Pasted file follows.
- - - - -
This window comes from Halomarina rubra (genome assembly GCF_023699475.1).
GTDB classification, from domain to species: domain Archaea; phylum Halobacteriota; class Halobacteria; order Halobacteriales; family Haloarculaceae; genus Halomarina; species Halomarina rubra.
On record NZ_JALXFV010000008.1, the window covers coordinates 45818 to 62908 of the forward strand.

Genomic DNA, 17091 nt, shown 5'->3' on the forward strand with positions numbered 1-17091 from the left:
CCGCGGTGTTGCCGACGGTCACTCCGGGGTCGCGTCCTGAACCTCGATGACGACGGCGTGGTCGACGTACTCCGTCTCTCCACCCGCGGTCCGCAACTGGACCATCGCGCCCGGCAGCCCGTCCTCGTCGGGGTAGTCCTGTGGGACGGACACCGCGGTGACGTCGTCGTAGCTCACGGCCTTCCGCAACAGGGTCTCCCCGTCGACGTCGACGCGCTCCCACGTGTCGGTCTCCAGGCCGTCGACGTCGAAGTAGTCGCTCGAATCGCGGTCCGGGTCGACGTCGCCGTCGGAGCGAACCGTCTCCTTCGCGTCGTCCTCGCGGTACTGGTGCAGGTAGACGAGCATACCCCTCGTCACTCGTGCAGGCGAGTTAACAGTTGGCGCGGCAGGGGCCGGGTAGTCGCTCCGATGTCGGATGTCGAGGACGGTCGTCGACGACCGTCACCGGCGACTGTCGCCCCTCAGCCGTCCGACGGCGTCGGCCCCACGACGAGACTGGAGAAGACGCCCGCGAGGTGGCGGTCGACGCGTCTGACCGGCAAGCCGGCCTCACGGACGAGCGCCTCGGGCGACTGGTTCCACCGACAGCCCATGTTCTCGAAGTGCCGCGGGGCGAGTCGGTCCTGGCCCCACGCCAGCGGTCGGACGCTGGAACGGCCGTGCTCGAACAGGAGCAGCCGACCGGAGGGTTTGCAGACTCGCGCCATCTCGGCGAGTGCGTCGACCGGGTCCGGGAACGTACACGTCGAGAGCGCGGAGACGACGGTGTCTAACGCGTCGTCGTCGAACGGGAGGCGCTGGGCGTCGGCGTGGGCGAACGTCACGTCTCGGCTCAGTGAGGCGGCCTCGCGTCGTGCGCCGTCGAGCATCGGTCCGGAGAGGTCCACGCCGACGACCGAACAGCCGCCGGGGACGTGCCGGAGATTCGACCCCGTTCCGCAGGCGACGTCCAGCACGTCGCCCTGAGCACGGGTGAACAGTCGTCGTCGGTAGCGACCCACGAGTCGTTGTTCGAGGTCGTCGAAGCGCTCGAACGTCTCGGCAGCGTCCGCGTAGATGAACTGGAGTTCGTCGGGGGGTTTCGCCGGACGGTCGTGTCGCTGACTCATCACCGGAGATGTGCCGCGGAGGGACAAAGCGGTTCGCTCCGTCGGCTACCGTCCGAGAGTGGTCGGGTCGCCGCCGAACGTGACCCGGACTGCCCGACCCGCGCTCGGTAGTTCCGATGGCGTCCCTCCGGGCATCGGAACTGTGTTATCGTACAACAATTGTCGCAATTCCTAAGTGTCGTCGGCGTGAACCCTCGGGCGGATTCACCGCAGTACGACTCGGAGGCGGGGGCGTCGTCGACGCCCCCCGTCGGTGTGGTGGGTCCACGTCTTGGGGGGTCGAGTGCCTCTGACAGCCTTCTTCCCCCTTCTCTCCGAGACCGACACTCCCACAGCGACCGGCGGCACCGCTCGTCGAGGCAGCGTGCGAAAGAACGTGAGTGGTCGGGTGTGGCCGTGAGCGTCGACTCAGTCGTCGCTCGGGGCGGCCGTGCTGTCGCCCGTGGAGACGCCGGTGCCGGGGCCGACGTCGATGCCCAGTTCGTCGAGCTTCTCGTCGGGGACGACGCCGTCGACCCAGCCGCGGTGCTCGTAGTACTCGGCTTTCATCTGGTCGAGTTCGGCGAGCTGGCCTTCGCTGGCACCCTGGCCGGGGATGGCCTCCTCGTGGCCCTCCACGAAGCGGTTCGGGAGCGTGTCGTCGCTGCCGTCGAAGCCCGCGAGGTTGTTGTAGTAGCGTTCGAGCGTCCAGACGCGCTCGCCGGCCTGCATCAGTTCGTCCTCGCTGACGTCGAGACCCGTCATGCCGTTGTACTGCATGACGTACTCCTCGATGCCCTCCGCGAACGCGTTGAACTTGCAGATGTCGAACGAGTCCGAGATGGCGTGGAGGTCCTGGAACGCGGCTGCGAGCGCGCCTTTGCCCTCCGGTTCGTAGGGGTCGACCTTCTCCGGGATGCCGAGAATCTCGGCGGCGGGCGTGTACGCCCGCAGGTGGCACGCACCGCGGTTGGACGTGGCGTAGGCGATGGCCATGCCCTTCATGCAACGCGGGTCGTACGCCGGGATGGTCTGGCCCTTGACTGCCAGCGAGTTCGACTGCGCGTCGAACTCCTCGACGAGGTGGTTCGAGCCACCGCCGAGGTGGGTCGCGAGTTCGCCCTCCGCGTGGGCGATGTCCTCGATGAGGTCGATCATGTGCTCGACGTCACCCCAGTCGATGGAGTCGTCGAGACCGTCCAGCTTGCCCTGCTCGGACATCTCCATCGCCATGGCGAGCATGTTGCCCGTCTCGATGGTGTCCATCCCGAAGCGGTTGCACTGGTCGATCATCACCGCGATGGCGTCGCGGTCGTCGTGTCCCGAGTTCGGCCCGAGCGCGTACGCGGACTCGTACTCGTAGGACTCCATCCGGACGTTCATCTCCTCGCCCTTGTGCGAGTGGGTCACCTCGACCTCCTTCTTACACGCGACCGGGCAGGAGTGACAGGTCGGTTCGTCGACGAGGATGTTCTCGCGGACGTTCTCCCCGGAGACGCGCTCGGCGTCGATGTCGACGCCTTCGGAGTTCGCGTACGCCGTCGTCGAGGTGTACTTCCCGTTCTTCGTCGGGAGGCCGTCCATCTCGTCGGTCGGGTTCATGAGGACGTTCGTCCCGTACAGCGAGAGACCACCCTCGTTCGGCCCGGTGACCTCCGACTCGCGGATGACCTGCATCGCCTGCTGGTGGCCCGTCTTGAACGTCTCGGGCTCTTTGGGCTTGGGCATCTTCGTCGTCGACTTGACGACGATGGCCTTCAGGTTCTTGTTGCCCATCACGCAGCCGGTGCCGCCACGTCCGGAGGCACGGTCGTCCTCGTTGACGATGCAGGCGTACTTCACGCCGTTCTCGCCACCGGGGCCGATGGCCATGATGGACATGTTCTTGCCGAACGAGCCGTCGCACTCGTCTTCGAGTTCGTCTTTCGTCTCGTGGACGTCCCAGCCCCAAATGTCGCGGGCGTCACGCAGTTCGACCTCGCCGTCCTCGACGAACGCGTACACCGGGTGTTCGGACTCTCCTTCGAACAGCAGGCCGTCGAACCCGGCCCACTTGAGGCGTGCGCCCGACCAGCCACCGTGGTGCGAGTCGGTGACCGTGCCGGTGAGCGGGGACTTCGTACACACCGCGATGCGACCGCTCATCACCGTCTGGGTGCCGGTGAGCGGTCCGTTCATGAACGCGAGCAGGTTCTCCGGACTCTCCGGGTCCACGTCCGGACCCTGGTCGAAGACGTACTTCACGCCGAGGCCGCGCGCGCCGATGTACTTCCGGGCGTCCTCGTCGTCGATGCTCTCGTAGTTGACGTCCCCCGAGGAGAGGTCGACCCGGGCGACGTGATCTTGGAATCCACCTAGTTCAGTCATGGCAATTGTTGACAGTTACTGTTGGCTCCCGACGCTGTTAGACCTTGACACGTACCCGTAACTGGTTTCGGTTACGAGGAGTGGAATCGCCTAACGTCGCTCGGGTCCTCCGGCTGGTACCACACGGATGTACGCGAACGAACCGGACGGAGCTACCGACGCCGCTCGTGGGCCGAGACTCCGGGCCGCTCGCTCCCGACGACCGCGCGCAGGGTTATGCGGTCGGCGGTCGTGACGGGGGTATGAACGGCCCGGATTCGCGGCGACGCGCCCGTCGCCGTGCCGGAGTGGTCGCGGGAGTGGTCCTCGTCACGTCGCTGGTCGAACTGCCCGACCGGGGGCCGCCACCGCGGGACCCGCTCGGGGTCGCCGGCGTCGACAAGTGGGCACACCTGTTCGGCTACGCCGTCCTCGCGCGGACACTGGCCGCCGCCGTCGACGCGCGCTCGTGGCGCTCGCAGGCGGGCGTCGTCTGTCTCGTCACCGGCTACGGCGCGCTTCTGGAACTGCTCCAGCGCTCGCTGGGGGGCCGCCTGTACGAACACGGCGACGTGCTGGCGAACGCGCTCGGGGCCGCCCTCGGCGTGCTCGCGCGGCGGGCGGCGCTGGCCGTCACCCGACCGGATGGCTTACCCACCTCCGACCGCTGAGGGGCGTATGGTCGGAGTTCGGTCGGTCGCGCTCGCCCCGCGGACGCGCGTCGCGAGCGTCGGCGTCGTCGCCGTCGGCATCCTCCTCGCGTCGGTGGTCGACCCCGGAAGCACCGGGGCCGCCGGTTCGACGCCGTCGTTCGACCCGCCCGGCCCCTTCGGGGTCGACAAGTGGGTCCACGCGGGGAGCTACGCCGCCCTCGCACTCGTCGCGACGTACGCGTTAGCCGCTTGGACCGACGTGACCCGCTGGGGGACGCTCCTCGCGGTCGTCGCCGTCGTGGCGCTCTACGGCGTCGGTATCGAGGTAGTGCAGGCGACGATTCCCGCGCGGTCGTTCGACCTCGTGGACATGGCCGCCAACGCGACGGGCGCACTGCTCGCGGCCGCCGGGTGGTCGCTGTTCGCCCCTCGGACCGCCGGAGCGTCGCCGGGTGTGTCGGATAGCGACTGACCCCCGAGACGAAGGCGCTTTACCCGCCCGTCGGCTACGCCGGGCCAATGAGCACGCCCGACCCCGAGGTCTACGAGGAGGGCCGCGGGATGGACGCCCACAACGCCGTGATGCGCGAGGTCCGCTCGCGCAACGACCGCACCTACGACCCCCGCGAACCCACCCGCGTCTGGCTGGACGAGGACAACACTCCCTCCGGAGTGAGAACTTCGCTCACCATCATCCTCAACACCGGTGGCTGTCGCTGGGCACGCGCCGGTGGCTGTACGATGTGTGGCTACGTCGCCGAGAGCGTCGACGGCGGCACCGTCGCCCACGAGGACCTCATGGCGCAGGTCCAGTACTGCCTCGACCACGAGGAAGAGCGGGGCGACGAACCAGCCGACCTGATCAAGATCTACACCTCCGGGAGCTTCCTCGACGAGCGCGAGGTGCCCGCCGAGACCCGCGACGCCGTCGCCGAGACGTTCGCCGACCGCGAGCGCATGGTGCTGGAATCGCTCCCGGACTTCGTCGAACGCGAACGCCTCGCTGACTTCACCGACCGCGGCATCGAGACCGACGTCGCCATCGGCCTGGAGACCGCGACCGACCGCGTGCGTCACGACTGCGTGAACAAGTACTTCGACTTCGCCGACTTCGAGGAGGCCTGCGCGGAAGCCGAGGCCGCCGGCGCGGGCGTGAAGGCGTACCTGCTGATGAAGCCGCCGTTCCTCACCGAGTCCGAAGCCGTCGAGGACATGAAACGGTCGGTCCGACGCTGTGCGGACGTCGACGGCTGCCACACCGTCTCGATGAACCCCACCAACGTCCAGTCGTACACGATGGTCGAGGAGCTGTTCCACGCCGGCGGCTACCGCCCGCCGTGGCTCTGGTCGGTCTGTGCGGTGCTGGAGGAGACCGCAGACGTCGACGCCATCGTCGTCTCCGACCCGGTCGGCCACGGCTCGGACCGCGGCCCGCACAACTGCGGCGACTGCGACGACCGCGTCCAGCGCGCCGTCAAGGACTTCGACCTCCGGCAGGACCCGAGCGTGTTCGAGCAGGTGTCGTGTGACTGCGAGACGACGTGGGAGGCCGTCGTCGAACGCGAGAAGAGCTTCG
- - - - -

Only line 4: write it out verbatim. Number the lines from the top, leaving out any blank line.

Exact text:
Genomic DNA, 17091 nt, shown 5'->3' on the forward strand with positions numbered 1-17091 from the left: